Simulating the motor
2D Axisymmetric simulation includes:
- Losses in iron
- Thin low permeability gaps between iron and magnets due to glue.
Plots gives insight about
- Static flux density
- Induced current density at various frequencies
- Saturation of iron
Also very useful for optimizing magnet and iron for performance and cost.
Mesh used in the axisymmetric magnetic simulation
Plot of flux density in the magnet system.
Coil resistance and reactance as function of frequency is derived. These analysis results are later used as lumped parameters in the acoustic analysis.
The BL(x) plot is very close to the measured Klippel response and reveals that the voice coil is slightly off-center.
Ole Wolff have both Comsol for simulation and Klippel for verification, which is a very powerful combination.
Simulating the diaphragm.
The diaphragm is analyzed using a combination of Solid Mechanics for the voice coil and Shell physics using geometric nonlinearities for the diaphragm.
In the static study, diaphragm deformations and stresses can be displayed .
Displacement and breakups at selected frequencies.
The cms analysis has pretty good agreement with the Klippel data.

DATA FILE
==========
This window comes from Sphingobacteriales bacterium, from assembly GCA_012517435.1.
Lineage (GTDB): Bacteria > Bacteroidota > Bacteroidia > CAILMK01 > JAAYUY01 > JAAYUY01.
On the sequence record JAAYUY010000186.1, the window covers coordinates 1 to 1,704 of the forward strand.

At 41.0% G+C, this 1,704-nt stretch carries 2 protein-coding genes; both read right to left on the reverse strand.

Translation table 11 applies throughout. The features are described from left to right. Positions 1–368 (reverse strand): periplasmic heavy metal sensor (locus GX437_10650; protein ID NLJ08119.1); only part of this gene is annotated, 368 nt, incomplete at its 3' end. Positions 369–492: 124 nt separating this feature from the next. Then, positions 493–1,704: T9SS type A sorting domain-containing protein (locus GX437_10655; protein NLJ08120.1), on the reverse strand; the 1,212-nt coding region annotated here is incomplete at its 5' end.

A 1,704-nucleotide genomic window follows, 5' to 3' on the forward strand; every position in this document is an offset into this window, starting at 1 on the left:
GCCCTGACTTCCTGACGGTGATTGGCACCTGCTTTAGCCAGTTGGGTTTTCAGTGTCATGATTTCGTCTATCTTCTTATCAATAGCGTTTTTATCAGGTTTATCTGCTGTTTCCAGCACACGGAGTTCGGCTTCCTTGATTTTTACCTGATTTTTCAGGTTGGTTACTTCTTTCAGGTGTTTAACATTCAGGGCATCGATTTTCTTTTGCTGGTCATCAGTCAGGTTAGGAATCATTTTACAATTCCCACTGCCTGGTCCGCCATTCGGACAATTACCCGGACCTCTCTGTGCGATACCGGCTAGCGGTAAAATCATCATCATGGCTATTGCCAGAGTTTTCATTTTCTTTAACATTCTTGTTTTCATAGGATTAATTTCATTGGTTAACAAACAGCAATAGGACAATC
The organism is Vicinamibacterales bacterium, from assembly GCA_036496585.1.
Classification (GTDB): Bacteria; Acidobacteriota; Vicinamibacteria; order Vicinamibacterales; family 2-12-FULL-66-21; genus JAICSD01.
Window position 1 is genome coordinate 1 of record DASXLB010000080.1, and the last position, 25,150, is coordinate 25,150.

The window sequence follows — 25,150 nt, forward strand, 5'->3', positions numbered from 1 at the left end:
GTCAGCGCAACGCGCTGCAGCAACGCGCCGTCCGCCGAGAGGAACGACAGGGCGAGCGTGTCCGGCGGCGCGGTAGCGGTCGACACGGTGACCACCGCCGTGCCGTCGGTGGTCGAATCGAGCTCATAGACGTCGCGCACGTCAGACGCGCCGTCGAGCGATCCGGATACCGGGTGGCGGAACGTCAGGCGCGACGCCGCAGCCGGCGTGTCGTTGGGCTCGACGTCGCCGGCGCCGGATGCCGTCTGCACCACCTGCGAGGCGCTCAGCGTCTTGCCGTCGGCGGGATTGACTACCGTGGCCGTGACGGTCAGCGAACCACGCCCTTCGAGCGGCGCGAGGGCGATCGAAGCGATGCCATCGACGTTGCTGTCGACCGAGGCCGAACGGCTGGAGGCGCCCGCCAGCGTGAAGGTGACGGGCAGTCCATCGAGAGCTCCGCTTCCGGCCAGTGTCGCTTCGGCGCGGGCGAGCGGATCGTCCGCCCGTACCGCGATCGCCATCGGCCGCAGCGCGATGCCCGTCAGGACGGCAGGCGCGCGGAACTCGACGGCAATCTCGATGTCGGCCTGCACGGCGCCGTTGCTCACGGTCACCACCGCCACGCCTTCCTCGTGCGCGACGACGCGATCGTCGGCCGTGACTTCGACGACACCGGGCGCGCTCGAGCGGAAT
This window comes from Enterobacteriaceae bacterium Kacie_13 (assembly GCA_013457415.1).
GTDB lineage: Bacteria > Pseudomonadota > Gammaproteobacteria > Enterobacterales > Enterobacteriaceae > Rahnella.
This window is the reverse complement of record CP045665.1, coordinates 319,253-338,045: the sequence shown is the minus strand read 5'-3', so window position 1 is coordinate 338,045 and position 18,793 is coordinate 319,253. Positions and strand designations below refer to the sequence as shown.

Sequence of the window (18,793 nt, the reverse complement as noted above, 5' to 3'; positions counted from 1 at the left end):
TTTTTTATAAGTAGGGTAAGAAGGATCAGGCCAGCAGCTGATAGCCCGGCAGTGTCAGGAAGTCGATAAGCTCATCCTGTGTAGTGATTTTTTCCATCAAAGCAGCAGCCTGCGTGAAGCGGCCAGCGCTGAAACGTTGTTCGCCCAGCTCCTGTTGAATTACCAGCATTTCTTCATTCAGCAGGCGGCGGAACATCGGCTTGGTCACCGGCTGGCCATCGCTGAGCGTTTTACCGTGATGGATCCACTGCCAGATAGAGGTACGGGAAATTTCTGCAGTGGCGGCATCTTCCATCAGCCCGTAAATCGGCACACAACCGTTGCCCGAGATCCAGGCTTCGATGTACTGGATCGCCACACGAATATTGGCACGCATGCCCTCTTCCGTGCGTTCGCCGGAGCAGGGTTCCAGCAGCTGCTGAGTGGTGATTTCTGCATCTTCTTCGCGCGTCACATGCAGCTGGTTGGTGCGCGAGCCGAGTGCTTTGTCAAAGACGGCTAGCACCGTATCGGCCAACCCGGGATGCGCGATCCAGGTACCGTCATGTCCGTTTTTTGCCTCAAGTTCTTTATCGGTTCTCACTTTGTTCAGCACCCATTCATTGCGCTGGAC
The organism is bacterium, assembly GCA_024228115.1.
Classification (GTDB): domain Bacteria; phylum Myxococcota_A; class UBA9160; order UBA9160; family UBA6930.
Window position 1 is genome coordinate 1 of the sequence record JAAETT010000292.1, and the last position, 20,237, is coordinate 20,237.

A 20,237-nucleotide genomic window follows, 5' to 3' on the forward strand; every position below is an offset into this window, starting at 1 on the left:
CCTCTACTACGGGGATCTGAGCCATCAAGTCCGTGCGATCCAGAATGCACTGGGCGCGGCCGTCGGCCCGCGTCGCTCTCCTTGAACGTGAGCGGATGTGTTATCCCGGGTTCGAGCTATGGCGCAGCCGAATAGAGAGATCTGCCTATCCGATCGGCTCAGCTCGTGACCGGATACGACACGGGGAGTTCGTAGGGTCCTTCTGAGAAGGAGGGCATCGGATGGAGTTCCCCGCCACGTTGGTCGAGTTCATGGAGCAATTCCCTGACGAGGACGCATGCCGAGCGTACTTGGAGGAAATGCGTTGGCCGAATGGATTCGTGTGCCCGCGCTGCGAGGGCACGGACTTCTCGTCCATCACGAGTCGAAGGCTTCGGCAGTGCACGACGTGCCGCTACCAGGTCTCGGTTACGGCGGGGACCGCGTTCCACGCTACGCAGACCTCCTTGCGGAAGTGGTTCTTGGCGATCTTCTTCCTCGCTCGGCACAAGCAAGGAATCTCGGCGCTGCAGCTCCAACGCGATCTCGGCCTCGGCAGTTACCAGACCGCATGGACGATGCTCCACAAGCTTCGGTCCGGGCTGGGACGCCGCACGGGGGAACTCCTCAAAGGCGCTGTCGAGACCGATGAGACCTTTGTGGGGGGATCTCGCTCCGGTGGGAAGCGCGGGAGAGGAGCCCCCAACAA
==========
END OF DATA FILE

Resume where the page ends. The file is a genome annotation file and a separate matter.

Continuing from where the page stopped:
Correlation between simulation and test data will always depend on the initial accuracy of the CAD file and production tolerances of the tested unit.
Combining physics to simulate the resulting acoustic output.
The acoustic analysis is performed using the following physics:
- Solid and Shell mechanics (for the diaphragm and voice coil)
- Electrical Circuit (for lumped parameters)
- Pressure acoustics
- Solid-Shell connection (for the diaphragm and voice coil)
- Acoustic-Structure boundary x2 (couples the diaphragm and voice coil to the air)
The lumped motor of the speaker couples the voice coil impedance as well as the (static) BL value found in the magnetic study to the force on the voice coil in the mechanical study using the relation
Force = BL*i
Feedback to the motor is ensured via the voltage source with the voltage defined as BL*v0, with v0 being the voice coil velocity.
In the pressure acoustics study, the front grill, rear holes and casing is set up as sound hard boundaries, to take internal resonances into account.
Using the Acoustic-structure physics, diaphragm breakups and rocking modes are included in the acoustic analysis.
Simulated impedance curve shows very good agreement with test results. The rear hole resonance is visible at around 7.7 kHz due to the feedback to the lumped motor.
The sensitivity plot also shows very good agreement with the measurement. There are some losses in the rear holes (resonance around. 7.7kHz) that are not included in the basic Pressure acoustic analysis. To simulate theses losses, a Thermoviscous Acoustics study could be used for high precision. Alternatively a simpler “resistive” impedance could be applied to the rear holes.
COMSOL Multiphysics® enables Ole Wolff to make confident decisions based on simulation results and optimize parts of acoustic products for best price/performance ratio.
Agreement between CAD drawing and physical samples is key to obtain correct simulation results.